I've created an abbreviated project to demonstrate a problem I'm having with random movement.
This project is called Random-Movement.c3p.
There's one PLAYER object that moves right or left across the top row of a grid.
There are 4 Killer objects placed in the lower right area of the grid.
Every time the PLAYER moves, I want the 4 KILLER objects to move either UP or LEFT, depending on the result of a "random(2)" outcome.
The problem I'm having is that the KILLER objects ARE randomly moving UP or LEFT, but ALL 4 KILLER objects are moving in unison, rather than independently. I would like them to move independently (some of them UP and some of them LEFT).
I can't figure out how to attach my whole project here. For now I just copy/pasted an image of the Event Sheet:
I think I found how to share the project. Here's the shareable link:
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under event 3, add a subevent that says: For Each Killer
then put the random, and else lines as subevents under that.
Thank you so much. your solution worked. I've been dealing with this problem for weeks, developing other parts of my game, but realizing that it will never work right if I can't fix the random movement problem.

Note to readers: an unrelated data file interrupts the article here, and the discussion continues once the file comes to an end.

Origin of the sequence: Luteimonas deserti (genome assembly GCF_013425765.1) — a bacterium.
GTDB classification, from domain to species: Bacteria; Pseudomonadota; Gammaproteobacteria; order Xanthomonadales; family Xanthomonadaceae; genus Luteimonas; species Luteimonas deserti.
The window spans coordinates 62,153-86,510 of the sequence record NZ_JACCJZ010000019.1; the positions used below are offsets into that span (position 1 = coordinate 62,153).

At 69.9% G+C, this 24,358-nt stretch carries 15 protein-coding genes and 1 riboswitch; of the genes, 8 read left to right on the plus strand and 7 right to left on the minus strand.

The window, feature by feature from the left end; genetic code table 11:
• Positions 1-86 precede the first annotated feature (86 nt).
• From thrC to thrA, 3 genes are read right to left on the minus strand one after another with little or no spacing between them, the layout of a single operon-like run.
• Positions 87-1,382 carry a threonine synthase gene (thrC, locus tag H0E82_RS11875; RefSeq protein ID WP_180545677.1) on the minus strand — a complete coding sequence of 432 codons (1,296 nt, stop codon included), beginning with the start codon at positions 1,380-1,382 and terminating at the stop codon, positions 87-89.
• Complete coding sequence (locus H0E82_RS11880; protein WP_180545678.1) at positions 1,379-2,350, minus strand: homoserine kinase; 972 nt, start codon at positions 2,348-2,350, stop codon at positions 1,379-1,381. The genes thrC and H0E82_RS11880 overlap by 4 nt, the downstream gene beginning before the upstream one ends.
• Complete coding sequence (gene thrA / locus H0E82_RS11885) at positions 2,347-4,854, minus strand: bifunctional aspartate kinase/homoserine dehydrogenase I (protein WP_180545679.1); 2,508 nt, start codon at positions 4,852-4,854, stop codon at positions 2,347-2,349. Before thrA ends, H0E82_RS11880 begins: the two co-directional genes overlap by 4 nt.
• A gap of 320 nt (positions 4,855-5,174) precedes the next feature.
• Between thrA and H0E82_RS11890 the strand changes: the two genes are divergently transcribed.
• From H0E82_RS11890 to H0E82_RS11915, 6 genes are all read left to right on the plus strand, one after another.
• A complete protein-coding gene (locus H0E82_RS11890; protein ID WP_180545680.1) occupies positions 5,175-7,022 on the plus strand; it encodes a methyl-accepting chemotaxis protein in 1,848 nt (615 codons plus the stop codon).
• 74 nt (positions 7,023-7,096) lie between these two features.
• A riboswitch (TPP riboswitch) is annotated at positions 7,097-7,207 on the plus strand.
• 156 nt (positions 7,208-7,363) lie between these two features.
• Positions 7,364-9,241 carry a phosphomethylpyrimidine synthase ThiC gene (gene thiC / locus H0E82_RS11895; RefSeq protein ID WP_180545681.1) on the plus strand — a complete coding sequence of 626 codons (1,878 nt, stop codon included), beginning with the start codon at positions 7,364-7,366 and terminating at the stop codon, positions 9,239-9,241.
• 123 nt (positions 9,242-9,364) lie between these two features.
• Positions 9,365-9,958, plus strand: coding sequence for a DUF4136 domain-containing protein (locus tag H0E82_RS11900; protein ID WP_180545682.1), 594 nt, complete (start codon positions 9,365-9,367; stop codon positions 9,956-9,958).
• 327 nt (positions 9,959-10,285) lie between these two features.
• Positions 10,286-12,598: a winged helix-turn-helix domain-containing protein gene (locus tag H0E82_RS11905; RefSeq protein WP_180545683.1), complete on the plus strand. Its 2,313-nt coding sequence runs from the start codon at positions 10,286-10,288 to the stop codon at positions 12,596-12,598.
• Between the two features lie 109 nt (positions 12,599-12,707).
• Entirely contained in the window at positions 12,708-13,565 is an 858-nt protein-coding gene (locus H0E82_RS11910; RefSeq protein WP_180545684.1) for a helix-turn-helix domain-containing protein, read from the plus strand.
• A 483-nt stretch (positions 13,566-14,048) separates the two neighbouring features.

I still wonder why I had to use the "for each" condition. Since all 4 KILLER's were moving randomly, but in unison, it appeared to me that Construct 3 had a bug. But I see now that after reading and re-reading the chapter on "How Events Work," I still don't fully understand the logic flow of events.
in general, if you don't specify "For Each" C3 will treat objects as a group (so, in your case they all get the same random number because the actions are only executed once). With the For Each, the actions are run individually for each object and they all get a different random number.
so, performance is better without the for each, but if your game logic requires individual control then for each is the way to go.
it gets even more confusing when you add "self" to the mix. You can have something like:
every tick, Killer.X = self.X + 5
That doesn't require "for each", but each one will have 5 added to their individual X coordinate.
However, Killer.X = self.X + Random(5) would require "for each" if you wanted them to each get a different random number.
But once you understand how events work and how picking applies actions to objects you can do amazing things!
I assumed that my Event 3 line, "KILLER | Is Move_Killer_Instance" would PICK all KILLER's individually, since it explicitly refers to the KILLER object. That was my understanding from reading "How Events Work." I'll have to go back to read "How Events Work" yet another time to get a better understanding.
Personally, I think Construct 3's manual should have more examples to go along with the technical material.